The study concluded that occurrence of multidrug resistant S. marcescens pose a public health threat in the study area considering their carbapenemase production and carriage of various resistance genes. The expression and co-carriage of resistance genes makes these isolates potential resistance-genes donor to other microorganisms.


Serratia marscescens, ESBL, Depressed mutants, Resistant genes, Carpenemase production


β-lactamases are hydrolytic enzymes that inactivate β-lactam antibiotics in the periplasmic membrane of Gram negative bacterial cell, effectively rendering it harmless to the cell [1].

The most well-known and studied β-lactamases, extended spectrum β-lactamases have emerged as a real threat to common antibiotic therapies. Aminoglycosides resistance is common among Serratia sp. [2], either due to enzymes that modify the drugs or efflux mediated that reduce the antimicrobials uptake by pathogens [3]. Methylases (RmtB, RmtC, RmtA, ArmA), phosphotidyltransferase (APH), nucleotidyltransferase (ANT) and Acetyltransferases (AAC family) are particularly effective in denaturing tobramycin, kanamycin, amikacin, gentamin, streptomycin and arbekacin [2].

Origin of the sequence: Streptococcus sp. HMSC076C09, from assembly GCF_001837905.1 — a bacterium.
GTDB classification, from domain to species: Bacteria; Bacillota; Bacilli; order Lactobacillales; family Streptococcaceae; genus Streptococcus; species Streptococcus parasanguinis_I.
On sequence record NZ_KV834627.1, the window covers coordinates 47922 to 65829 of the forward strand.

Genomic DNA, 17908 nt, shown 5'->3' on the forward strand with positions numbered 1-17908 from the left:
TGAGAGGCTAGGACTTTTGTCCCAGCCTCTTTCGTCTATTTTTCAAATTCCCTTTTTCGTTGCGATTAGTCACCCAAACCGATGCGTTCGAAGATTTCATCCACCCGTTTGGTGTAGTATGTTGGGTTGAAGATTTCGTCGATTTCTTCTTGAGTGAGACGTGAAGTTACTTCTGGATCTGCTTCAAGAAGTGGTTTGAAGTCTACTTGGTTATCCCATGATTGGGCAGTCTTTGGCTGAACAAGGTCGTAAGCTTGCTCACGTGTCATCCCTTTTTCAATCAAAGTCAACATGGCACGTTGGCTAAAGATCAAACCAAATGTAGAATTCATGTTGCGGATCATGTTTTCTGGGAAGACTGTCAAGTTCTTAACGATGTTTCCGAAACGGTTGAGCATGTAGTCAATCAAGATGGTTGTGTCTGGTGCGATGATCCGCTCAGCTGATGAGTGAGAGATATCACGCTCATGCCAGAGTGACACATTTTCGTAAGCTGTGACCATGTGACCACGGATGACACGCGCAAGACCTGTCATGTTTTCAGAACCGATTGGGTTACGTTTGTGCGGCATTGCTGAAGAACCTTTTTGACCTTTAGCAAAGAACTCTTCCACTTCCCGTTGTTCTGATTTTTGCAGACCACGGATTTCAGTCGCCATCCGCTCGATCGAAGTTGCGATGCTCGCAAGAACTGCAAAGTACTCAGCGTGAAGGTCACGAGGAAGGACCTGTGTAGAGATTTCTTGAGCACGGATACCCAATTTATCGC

Serratia sp. are usually susceptible to carbapenems, some S. marcescens strains harbor chromosomal carbapenemases [4], others acquire extended spectrum β-lactamases (ESBLs) through the plasmid. Beta-lactam antibiotics induces ampC gene expression among Serratia sp. by a complex mechanism that involves cell wall recycling [2]. Strains with induced ampC expression were regarded as depressed mutants [5]. Upregulation and increased expression of ampC β-lactamase among S. marcescens occur due to mutation in processes involved in recycling the bacterial cell wall [6]. Such mutants are termed depressed mutants and are markedly resistant to carbapenems and cefoxitin [5].